VettaFi editor-in-chief Lara Crigger and FMG Suite’s chief evangelist Samantha Russell share 20 real-world examples of great content marketing.
Content marketing is increasingly important for advisors. A BNY study indicates that most financial advisors make similar promises, meaning that it’s hard to tell the differences between them. “We’re selling a relationship more than a service,” Russell said.
According to Russell, “money is emotional,” and many people have anxiety around it, hesitating to book appointments with financial advisors. This means in order to get clients to make the plunge and set up a meeting, there are challenges that need to be overcome. “Content marketing is the way to do this,” Russell said.
Sharing examples of good marketing, Russell underscored that much of the marketing that works creates emotions. Whether it’s a cleverly meme’d tweet, or an image of Beyonce, drawing in the audience an advisor wants is critical.
Who Are You Marketing To?
Noting that much of this marketing relies on knowing who the audience is, “We all have shiny object syndrome. We’re always thinking about what tactics we should use,” Russell said. “You want to stop asking what marketing tactic will work and what makes my business marketable in the first place.”
Russell shared research indicating a disparity between what most clients expect and what they actually receive from their financial advisor. This can create opportunities for advisors who can set themselves up as one-stop shops.
Of course, getting the message out can be a challenge. “Most people don’t read a website,” Russell said, noting that people tend to scroll and skim, which increases the importance of visuals. Even if you are putting out words, breaking up the sentences and paragraphs, using subheads, and thinking about readability is critical.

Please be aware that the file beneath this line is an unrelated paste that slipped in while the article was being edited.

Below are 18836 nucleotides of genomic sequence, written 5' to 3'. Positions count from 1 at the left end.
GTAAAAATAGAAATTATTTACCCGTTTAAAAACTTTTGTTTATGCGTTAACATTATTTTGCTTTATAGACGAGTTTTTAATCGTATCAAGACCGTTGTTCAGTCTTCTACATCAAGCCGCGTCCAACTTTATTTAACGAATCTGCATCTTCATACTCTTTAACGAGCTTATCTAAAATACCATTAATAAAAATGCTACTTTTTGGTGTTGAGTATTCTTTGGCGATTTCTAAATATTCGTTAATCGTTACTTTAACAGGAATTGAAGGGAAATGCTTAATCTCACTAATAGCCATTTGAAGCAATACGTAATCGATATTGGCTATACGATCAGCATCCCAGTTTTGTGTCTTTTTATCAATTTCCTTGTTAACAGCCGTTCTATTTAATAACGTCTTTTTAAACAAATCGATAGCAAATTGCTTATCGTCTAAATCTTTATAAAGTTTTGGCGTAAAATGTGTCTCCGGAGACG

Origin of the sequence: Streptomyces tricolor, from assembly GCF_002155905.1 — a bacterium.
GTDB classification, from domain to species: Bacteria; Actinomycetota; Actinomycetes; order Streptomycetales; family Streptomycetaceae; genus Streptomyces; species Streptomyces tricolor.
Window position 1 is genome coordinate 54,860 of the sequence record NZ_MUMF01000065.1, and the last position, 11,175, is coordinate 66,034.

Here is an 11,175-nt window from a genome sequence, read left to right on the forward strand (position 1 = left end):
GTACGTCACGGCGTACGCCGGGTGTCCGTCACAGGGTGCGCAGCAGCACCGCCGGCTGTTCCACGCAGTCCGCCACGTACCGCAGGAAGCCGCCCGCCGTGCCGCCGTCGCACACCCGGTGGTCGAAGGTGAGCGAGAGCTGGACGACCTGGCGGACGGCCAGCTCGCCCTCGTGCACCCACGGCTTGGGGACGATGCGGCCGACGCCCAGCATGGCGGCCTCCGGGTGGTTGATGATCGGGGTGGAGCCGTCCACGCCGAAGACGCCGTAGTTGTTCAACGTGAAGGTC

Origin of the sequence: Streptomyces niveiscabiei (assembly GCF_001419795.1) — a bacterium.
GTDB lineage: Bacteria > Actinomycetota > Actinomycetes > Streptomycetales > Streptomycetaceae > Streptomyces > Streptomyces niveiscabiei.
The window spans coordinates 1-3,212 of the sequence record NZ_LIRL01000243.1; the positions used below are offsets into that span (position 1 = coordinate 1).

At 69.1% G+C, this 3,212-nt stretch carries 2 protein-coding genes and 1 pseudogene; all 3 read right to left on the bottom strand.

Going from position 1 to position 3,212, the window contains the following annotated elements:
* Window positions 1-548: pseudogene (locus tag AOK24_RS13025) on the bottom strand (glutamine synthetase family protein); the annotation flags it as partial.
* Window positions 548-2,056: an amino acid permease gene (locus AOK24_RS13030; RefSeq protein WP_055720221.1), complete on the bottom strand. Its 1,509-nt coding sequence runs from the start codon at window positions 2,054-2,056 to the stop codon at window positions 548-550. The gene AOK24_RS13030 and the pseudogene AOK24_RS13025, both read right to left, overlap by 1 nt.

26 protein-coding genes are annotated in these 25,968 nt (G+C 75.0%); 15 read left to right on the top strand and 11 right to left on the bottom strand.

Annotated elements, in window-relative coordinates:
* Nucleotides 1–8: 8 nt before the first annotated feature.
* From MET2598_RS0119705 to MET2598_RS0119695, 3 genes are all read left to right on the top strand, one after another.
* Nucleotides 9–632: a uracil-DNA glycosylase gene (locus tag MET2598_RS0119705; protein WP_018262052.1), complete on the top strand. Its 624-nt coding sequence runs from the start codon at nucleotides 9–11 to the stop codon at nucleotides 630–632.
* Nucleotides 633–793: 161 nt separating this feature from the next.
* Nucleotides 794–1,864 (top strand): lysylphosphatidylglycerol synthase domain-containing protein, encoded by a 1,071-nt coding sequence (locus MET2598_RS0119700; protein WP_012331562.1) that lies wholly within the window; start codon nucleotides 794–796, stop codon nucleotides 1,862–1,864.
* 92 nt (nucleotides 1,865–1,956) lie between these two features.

Content that offers stand alone value without needing a click can be highly appealing. Traditional social media would involve a tease then a click away. “The algorithms are rewarding you for keeping people on Twitter, on LinkedIn,” Russell pointed out, adding that because of this, likes, reshares, and dialogue are likely to be higher. Right now, zero-click content is underutilized. According to Russell, “If you do this enough, the idea is that eventually people will click on your bio, go find out where you’re from, and book a meeting with you.”
She used an example of her own content, noting that it was a 10-Tweet thread, a 150-word email, a 200-word LinkedIn post, and a three-minute video. Despite the same content being delivered multiple times, the market wasn’t saturated, and few if any people saw the content repeated.
Though many people are good at putting themselves out there on social media, few people actually respond to and comment on other people’s content. She advised using “five comments for everything you post” as a useful rule of thumb. “We forget the social part.”
Currently, Google Reviews are an untapped way to get a digital referral. Having more reviews helps with SEO. Setting up a “Google My Business” profile page can be incredibly useful. “This is what I’d like to call the new search path that people are going through to find an advisor.”
Crigger asked if a one-star review might doom the business, but Russell offered that you can reply in the comments. “One bad review is never going to sink a business.” She advised adding at least six photos of your business. Once the reviews start coming in, businesses have the opportunity to showcase their best reviews.
Short-form video offers a huge exposure opportunity. “This is a great opportunity for any business to put someone on camera and build those connections.”
Video can be housed on a company website or put on YouTube or social media.
Russell added, “If it’s under two minutes, you can add it to Twitter, LinkedIn, Facebook, Instagram, all the platforms.”
Crigger noted that you’ll want a transcript with keywords, both as an accessibility issue and from an SEO angle.
Russell shared that the mere-exposure effect is something to keep in mind in terms of getting videos out there. “The more we see or hear something, the more likely we are to report that we like it.”
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